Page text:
By Taylor Linzinmeir, Staff Writer
Photo by Harley Wince, Visual Media Director
Q&A with Athens-based R&B artist Jeremiah Hayes at ACRN Prom 2020.
Tell me about where you’re from.
JEREMIAH HAYES: I’m from Columbus and moved here [Athens] about two years ago to study music at Hocking [College] and then eventually transfer over to OU. But I took a semester off of classes to try to pursue music full-time, and it ended up working out so well that I’ve been doing that for a little over a year now.
Why did you transfer?
HAYES: I didn’t actually transfer, which ended up being the best decision because all the time I have now to allocate over to working on music/performing has allowed me to really grow as a performer and artist. It actually all kinda happened on a whim. I took a gap year after high school and was really lost about what to do with my life. And then one impulse decision led to another; I ended up taking semester classes in 2018.
What prompted you to make that impulse decision to pursue music?
HAYES: I’m a firm believer in making the most out of new experiences, and once I come across a new idea or challenge, ever so rarely do I find myself not jumping headfirst into it. It’s pretty much how I’ve gone about most things for the most part of my life—a sort of leap of faith type deal.
Were you ever afraid that wouldn’t work out?
HAYES: The thought of failure never really crossed my mind, especially once I was 100 percent set on making music. I’ve always been a creator since I was a kid, whether it be music, art, videography or making my own clothes. I’ve just always loved creating things, especially in innovative ways, so it’s always been about which avenue to take, as opposed to what avenue to take. In the long run, I want to touch base on as many creative endeavors as possible, and I think that goal has definitely given me a lot more drive when performing/creating these songs.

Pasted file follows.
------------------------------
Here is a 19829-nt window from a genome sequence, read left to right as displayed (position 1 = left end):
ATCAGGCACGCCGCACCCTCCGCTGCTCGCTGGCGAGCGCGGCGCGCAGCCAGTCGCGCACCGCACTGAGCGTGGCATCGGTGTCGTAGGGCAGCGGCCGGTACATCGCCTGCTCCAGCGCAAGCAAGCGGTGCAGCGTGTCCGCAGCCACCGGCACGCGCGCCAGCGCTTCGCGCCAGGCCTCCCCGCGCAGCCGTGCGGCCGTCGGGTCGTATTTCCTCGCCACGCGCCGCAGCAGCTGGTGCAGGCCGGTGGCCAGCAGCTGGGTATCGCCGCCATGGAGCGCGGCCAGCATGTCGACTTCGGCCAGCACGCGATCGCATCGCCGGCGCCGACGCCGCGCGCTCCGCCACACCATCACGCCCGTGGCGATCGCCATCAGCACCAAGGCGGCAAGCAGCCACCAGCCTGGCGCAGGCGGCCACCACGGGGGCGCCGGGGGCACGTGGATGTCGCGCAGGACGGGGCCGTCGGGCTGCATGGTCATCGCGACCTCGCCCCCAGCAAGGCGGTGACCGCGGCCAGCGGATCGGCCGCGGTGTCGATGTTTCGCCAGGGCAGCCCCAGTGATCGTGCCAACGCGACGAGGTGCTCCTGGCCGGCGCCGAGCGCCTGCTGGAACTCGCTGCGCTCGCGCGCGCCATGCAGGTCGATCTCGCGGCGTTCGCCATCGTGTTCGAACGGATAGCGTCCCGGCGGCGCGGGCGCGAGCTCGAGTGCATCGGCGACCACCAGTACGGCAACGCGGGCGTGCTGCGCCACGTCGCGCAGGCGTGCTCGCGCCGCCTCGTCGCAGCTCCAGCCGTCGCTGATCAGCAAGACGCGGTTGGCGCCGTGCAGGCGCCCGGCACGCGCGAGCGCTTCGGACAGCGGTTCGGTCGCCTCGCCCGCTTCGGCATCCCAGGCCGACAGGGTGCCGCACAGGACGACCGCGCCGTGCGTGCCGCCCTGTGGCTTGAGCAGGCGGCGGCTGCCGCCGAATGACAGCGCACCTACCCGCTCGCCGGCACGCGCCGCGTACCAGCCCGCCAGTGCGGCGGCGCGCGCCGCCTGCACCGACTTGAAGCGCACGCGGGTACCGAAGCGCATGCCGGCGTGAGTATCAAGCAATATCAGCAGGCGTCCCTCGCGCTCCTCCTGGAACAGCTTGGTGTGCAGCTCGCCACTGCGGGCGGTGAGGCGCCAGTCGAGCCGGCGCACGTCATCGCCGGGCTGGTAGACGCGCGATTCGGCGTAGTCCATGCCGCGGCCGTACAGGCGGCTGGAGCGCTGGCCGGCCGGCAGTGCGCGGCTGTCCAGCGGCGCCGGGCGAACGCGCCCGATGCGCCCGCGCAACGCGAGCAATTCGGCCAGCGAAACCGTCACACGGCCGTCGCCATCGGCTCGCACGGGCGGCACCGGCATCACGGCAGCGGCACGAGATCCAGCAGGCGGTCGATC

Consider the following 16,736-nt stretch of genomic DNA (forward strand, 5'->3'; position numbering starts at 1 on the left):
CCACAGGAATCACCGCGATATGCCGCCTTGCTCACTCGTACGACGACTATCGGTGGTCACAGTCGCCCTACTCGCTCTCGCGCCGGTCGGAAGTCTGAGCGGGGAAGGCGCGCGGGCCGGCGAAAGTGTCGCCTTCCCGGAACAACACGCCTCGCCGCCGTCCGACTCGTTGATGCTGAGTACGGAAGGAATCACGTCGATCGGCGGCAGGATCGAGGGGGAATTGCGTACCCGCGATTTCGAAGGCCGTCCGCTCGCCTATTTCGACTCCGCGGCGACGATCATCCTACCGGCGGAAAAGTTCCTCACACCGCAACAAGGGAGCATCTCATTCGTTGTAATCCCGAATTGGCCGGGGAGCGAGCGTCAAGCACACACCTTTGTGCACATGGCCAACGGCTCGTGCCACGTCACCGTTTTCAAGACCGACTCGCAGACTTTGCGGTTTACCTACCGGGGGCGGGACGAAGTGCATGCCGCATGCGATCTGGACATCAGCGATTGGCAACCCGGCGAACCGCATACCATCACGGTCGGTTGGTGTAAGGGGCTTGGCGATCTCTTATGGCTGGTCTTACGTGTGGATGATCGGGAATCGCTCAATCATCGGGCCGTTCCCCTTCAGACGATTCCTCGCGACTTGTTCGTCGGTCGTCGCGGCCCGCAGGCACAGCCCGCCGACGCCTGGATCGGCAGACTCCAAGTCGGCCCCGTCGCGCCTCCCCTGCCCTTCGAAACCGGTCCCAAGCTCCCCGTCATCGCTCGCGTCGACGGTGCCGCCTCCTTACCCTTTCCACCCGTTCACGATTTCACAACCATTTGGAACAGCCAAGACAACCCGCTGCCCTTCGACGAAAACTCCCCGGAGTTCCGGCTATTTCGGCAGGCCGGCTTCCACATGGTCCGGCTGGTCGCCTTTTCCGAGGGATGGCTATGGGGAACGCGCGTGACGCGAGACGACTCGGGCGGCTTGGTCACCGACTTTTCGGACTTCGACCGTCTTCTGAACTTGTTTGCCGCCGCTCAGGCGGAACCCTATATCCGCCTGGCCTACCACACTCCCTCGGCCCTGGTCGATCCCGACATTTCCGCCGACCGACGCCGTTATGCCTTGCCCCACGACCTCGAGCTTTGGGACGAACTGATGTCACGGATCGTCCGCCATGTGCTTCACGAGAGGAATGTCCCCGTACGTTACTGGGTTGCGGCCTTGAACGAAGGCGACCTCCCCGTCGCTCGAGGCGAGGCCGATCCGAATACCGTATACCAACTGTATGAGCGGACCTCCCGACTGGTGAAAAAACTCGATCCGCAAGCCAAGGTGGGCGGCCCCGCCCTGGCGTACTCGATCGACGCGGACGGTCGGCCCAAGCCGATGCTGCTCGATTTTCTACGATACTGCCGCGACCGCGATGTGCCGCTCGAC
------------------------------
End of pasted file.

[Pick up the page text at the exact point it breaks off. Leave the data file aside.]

You obviously have an intense need to create. What attracts you to the creative process?
HAYES: Well, I fell in love with writing stories/movie scripts and poetry when I was super young, and I kinda fell in love with the idea of being able to create something that’s never existed to anyone else in the world or being able to bring ideas to real life that—up until that point—only existed in my own little fantasy world. I sometimes think if we think too much about some of the decisions we make, the more reasons we give ourselves to diminish or undervalue the importance of what goals these decisions could potentially lead us to.
I think that’s fair. So, let’s talk about your music a little more specifically. How would you describe your sound?
HAYES: I would describe it as sonically pleasing, flowery melodies with a splash of spaceships and mild depression topped off with a stupid amount of synths. It definitely derives from a mix of R&B, pop, alternative and a whole lotta’ Britney Spears.
I know you’re a part of the DIY scene; how does that compare to playing shows at venues like the Union? Which is better?
HAYES: They’re both such different atmospheres, honestly, and I appreciate both for the unique experiences that they provide. The first show (and most shows) I’ve ever had was at the Union, so that place will always be pretty special to me. Being able to be on stage in front of all different types of demographics and see them lock their attention into the experience I’m trying to create through my performance can be pretty surreal at times. Plus, there’s just so much more I’m capable of doing theatrically with props, lighting, visuals. But one thing that the DIY shows have that I can’t really get at the Union is the intimacy and connection you feel from being able to perform, sometimes not even two feet away from the crowd. It’s kind of a safe space for people to be as weird and as awkward as they truly are, and those are the kind of environments I feel like I thrive in the most—when everyone’s being the most unadulterated versions of themselves.
What’s next for you?
HAYES: Next, I wanna release some sort of cohesive project—whether that be visual or audio—just because I feel like that’s one major thing that’s been really stopping me from taking that next step to grow toward what I believe I can be as an artist.
Do you have any advice for other artists who are just starting out?
HAYES: I’d say that everyone’s pace isn’t the same. You shouldn’t be discouraged by someone else reaching success at a faster rate than you or let someone else’s journey define yours, because at the end of the day, if you truly believe in yourself and what you do and really put in the hours to be great, it shouldn’t matter what anybody else is doing. Like, some artists have made their best album when they’re 21, and some have when they’re 35. Everyone’s pace is different.
Listen to Jeremiah Hayes’ single “Intergalactic Remedy” here: